Alimony, commonly known as spousal support, is a court ordered payment from one spouse to the other after divorce. Similar to child support, alimony is designed to bridge the income gap between spouses. Historically, alimony was paid by divorced men to their ex-wives. However, a Supreme Court ruling over 40 years ago brought equality to divorce and made both men and women eligible to be the recipients of spousal support. Despite the fact that alimony equality has been around for nearly half a century, only an estimated 3 percent of alimony recipients are men. With roughly 400,000 divorcees collecting alimony, it may not seem like times have changed after all.
It is no secret that more and more women are becoming the breadwinners of their families. Even though an income gap may still exist between sexes, it certainly isn’t what it used to be and may only improve with time. While this improvement in income equality serves as a testament to our nation’s progress, it also may leave many women on the hook for alimony. Regardless of if the recipient of alimony is a man or woman, it is important for the paying spouse to understand how important spousal support can actually be.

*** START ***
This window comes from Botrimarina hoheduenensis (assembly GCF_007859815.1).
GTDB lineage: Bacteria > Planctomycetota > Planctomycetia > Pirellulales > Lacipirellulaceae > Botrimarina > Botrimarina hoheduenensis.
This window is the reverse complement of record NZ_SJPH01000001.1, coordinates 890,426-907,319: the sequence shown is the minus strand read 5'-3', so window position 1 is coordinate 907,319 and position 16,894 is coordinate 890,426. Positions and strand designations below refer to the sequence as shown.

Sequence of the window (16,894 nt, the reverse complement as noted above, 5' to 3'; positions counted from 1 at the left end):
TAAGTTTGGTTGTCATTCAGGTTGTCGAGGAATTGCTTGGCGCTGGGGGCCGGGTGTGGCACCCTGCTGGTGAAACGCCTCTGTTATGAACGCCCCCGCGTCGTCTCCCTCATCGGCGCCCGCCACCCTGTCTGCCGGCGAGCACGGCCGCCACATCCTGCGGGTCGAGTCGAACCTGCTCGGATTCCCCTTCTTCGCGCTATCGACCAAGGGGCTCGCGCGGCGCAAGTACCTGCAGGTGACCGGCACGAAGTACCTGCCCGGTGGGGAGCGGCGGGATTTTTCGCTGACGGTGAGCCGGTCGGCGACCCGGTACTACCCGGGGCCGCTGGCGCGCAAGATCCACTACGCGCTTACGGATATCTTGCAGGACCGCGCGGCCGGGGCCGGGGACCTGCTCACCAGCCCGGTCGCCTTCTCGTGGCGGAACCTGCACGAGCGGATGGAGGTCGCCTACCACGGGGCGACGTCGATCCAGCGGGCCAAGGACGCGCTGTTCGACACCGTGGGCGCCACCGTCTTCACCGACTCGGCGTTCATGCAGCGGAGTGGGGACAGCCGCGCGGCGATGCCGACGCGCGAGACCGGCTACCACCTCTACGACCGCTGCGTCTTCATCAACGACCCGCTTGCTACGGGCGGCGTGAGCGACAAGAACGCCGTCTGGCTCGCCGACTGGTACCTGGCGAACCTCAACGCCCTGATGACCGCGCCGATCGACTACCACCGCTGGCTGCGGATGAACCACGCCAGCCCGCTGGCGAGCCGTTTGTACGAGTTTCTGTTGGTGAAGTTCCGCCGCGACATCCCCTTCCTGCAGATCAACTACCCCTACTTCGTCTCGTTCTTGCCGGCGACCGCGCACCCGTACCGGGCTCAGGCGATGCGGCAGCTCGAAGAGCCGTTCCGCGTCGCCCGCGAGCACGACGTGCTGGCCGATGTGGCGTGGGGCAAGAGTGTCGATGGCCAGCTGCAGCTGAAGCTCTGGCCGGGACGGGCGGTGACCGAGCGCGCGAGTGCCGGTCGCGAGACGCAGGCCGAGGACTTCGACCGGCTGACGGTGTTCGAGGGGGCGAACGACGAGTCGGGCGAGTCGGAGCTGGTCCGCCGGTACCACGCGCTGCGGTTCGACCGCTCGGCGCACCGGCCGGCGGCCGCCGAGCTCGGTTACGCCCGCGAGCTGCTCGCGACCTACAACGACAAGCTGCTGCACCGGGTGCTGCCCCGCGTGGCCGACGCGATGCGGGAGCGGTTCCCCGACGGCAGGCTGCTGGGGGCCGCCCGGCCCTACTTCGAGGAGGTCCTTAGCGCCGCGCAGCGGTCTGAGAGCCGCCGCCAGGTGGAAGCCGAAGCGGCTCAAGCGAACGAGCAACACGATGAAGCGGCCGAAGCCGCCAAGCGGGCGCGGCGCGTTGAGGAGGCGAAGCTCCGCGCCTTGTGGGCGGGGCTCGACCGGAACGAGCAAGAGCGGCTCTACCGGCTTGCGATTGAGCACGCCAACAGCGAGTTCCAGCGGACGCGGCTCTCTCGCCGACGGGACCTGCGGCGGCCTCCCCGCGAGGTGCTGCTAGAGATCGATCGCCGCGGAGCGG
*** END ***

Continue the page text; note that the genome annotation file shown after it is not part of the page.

For many divorced spouses, the funds received through child support and alimony serve as a large portion of their income. Depending on the circumstances surrounding an individual’s marriage and divorce, these sources of support may be the only way to get back on one’s feet. Permanent alimony is essentially a thing of the past and has been replaced with rehabilitative spousal support.
Regardless of which spouse is the higher earning, alimony is designed to do the same thing for both men and women. It serves as a source of support and income during a time when one may need it most. Divorcing spouses concerned with how and if alimony will be awarded in their case may benefit by working with an experienced divorce attorney.